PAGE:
# Thread: matrices of linear equations

1. ## matrices of linear equations

Let V be an n-dimensional vector space, and assume $\displaystyle V=U\oplus W$ for subspaces U and W. Suppose $\displaystyle T:V\rightarrow V$ is a linear transformation such that $\displaystyle T(U)\subseteq U$ and $\displaystyle T(W)\subseteq W$.
Show that the matrix of T with respect to a basis of V that contains bases of U and W, has block shape:
$\displaystyle $\left( \begin{array}{cc} A & 0 \\ 0 & B \end{array} \right)$$

I am having trouble seeing how the matrix that represents T would be a 2x2 matrix.
So far in my working I have set the basis of U to be $\displaystyle {v_1,v_2,...,v_k}$ and the basis of W to be $\displaystyle v_{k+1},v_{k+2},...,v_n$ and I can see that under the T(u) (where $\displaystyle u\in U$) can be written as a linear combination of the elements in the basis. But I can't see where to go from there. Help would really be appreciated.

2. No, it's not a $\displaystyle 2\times 2$ matrix! Perhaps it wasn't written clearly in your book. Here $\displaystyle A,B$ denote square matrices of dimensions $\displaystyle k,l$ (where $\displaystyle k=\dim U$, $\displaystyle l=\dim W$, and $\displaystyle 0$ denotes a matrix of appropriate size filled with $\displaystyle 0$'s.

You have the correct first step. Now by assumption, $\displaystyle T(v_1),\dots, T(v_k)$ can be written with $\displaystyle v_1, \dots, v_k$ only... what will that look like in the matrix?

3. So:
$\displaystyle T(v_1)=a_{11}v_1 + a_{12}v_2 +...+a_{1k}v_k$ and so on for each $\displaystyle v_i$. So the matrix will be:
$\displaystyle A=[a_{ij}]$ where i and j represent the i-th row and the j-th column.
Then I could repeat this step for the elements in the basis of W. But I still can't see how that will give the shape given.

4. Originally Posted by worc3247
So:
$\displaystyle T(v_1)=a_{11}v_1 + a_{12}v_2 +...+a_{1k}v_k$ and so on for each $\displaystyle v_i$. So the matrix will be:
$\displaystyle A=[a_{ij}]$ where i and j represent the i-th row and the j-th column.
Then I could repeat this step for the elements in the basis of W. But I still can't see how that will give the shape given.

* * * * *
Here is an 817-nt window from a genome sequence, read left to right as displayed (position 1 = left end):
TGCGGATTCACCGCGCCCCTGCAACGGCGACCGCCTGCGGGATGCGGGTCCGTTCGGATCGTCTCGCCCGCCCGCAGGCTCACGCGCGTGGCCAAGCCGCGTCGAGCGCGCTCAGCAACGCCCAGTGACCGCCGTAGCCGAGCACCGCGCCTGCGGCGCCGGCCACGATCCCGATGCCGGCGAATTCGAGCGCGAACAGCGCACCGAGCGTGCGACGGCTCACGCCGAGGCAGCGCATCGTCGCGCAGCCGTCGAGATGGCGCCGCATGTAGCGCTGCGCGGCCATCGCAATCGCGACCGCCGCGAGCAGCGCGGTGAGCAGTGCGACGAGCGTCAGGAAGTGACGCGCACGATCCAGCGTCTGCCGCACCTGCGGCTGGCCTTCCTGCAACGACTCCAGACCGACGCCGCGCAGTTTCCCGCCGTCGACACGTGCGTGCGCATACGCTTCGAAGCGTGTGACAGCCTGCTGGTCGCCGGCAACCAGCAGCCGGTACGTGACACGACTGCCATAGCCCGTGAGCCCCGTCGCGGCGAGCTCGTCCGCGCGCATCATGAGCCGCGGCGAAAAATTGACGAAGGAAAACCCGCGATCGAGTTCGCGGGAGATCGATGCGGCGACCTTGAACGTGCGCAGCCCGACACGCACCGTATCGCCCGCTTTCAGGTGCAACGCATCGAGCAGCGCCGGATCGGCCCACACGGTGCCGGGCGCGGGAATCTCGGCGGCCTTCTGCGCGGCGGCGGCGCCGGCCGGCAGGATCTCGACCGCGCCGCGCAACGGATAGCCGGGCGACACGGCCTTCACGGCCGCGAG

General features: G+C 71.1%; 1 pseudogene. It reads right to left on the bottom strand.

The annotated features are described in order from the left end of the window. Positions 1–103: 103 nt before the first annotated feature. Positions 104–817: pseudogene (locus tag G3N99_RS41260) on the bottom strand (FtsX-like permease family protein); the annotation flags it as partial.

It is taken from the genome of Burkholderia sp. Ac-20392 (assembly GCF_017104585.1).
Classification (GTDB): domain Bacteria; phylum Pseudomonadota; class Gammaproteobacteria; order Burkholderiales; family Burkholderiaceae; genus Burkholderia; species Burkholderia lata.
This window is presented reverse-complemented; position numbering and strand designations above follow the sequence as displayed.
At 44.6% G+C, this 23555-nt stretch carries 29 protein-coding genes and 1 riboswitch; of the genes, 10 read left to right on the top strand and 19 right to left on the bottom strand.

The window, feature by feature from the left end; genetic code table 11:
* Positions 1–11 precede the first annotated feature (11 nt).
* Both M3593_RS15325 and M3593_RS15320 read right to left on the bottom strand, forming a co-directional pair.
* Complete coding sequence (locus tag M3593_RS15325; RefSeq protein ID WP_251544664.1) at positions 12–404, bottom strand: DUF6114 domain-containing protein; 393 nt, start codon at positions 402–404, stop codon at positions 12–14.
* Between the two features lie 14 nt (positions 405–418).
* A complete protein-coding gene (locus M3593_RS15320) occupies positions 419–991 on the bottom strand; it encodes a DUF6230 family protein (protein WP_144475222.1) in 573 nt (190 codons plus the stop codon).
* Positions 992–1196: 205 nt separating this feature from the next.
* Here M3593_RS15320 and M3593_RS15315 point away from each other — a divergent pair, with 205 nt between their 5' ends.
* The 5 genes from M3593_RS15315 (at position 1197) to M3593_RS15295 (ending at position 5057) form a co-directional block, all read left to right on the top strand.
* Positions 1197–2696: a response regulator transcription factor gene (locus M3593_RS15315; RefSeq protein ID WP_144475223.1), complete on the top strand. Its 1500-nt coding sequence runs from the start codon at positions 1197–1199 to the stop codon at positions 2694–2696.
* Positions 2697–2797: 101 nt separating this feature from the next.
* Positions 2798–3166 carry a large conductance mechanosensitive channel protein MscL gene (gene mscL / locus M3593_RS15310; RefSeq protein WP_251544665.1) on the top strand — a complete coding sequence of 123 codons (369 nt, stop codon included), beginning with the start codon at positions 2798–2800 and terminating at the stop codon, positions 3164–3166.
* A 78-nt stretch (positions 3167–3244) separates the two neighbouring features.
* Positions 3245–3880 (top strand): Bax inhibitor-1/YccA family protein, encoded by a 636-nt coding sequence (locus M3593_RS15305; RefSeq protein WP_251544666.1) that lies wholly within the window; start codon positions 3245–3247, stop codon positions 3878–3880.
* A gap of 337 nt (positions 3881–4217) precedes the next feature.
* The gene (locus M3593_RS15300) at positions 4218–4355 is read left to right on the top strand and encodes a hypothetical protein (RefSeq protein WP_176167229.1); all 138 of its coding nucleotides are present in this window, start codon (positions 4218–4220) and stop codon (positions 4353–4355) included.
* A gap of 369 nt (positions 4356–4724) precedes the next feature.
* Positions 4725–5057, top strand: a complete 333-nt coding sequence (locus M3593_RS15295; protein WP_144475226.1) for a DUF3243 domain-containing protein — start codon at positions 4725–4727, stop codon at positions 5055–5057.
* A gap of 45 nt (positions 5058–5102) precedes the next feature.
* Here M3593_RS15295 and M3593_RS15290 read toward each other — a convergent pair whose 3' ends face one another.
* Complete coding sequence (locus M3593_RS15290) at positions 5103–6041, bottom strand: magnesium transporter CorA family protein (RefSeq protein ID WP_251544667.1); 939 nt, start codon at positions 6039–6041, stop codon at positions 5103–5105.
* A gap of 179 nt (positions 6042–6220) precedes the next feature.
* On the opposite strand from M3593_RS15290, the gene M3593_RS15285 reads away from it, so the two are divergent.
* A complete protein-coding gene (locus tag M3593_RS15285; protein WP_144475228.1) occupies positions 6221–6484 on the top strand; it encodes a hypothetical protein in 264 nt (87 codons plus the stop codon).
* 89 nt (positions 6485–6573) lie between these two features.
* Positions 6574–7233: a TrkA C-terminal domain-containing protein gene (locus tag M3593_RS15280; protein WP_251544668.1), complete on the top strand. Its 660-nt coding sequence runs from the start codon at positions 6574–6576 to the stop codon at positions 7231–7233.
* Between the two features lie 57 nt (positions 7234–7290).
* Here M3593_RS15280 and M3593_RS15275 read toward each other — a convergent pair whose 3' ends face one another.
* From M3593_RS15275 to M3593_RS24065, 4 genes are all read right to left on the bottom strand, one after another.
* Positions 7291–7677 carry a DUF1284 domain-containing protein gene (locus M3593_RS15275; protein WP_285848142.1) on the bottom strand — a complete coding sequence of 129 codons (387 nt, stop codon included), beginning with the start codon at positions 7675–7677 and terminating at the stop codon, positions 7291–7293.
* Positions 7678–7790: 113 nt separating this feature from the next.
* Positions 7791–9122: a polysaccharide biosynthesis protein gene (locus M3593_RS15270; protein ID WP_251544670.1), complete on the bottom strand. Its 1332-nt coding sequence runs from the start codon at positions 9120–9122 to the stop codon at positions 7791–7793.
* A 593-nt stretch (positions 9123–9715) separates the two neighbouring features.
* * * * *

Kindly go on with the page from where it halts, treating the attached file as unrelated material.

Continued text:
This is called being reduced and has a much more general form (if you're interested see here for a proof of the analogous theorem). The idea is that if $\displaystyle \{x_1,\cdots,x_m\}$ is a basis for $\displaystyle U$ and $\displaystyle \{x_{m+1},\cdots,x_n\}$ is a basis for $\displaystyle W$ then $\displaystyle \{x_1,\cdots,x_m,x_{m+1},\cdots,x_{n}\}$ is a basis for $\displaystyle V$. But, since $\displaystyle T(x_k)\in U$ for $\displaystyle k=1,\cdots,m$ conclude that $\displaystyle \alpha_{i,k}=0$ for $\displaystyle k=1,\cdots,m$ and $\displaystyle i=m+1,\cdots,n$. Can you finish?

5. Originally Posted by Drexel28
conclude that $\displaystyle \alpha_{i,k}=0$ for $\displaystyle k=1,\cdots,m$ and $\displaystyle i=m+1,\cdots,n$. Can you finish?
Ok, I understood you up until this part. Where did the $\displaystyle \alpha$ come from and why does it equal 0 for those values?

6. Originally Posted by worc3247
Ok, I understood you up until this part. Where did the $\displaystyle \alpha$ come from and why does it equal 0 for those values?
For an ordered basis $\displaystyle \mathcal{B}=(x_1,\cdots,x_n)$ we know that there exists unique scalars $\displaystyle \alpha_{i,j},\text{ }i,j\in[n]$ such that $\displaystyle \displaystyle T(x_j)=\sum_{i=1}^{n}\alpha_{i,j}x_i$. We then define the matrix $\displaystyle \left[T\right]_{\mathcal{B}}$ to be the one whose $\displaystyle (i,j)^{\text{th}}$ coordinate is $\displaystyle \alpha_{i,j}$, right? But, take $\displaystyle x_1$ for example (going back to our particular case). We know that $\displaystyle \displaystyle T(x_1)=\sum_{i=1}^{n}\alpha_{i,1}x_i\in U$. But, for this to be true we must have that $\displaystyle \alpha_{m+1,1},\cdots,\alpha_{n,1}=0$. Make sense?

7. And likewise for the subspace W you will have $\displaystyle \alpha_{1,m+1},\alpha_{1,m+2},...,\alpha_{1,n} = 0$ which would then give the matrix shape needed? I think...

8. Same thing, said in a little different way: you have a basis $\displaystyle \{v_1, v_2, ..., v_k\}$ for U and a basis $\displaystyle \{v_{k+1}, v_{k+2}, ..., v_n\}$ for W as you said originally. Of course, $\displaystyle \{v_1, v_2, ..., v_k, v_{k+1}, ..., v_n\}$ is a basis for $\displaystyle V= U\oplus V$.

You find the matrix representing T, in this basis, by applying T to each basis vector in turn. The coefficients of the expansion of [tex]T(v_i) in those basis vectors give the ith column of the matrix. In particular, $\displaystyle T(v_1)= a_{11}v_1+ a_{12}v_2+ ...+ a_{1k}v_{k}+ 0v_{k+1}+ ...+ 0v_n$ because $\displaystyle T(U)\subset U$- each of the vectors $\displaystyle v_1, v_2, ..., v_k$ is in U so $\displaystyle T(v_1), T(v_2), ..., T(v_k)$ are also in U and have no component in V. That's why there are only "0"s for the k+ 1 to rows of the first k columns.

Similarly, $\displaystyle T(v_{k+1}), ..., T(v_n)$, because $\displaystyle v_{k+1}, ..., v_n$ are all in V, and $\displaystyle T(V)\subset V$, are in V, $\displaystyle T(v_{k+1}), ..., T(v_n)$ are all in V and so have no component in U. The coefficents of $\displaystyle v_1, ..., v_k$ are all 0 and so the first k columns of rows k+ 1 to n are all 0.

9. Got it! Thank you so much!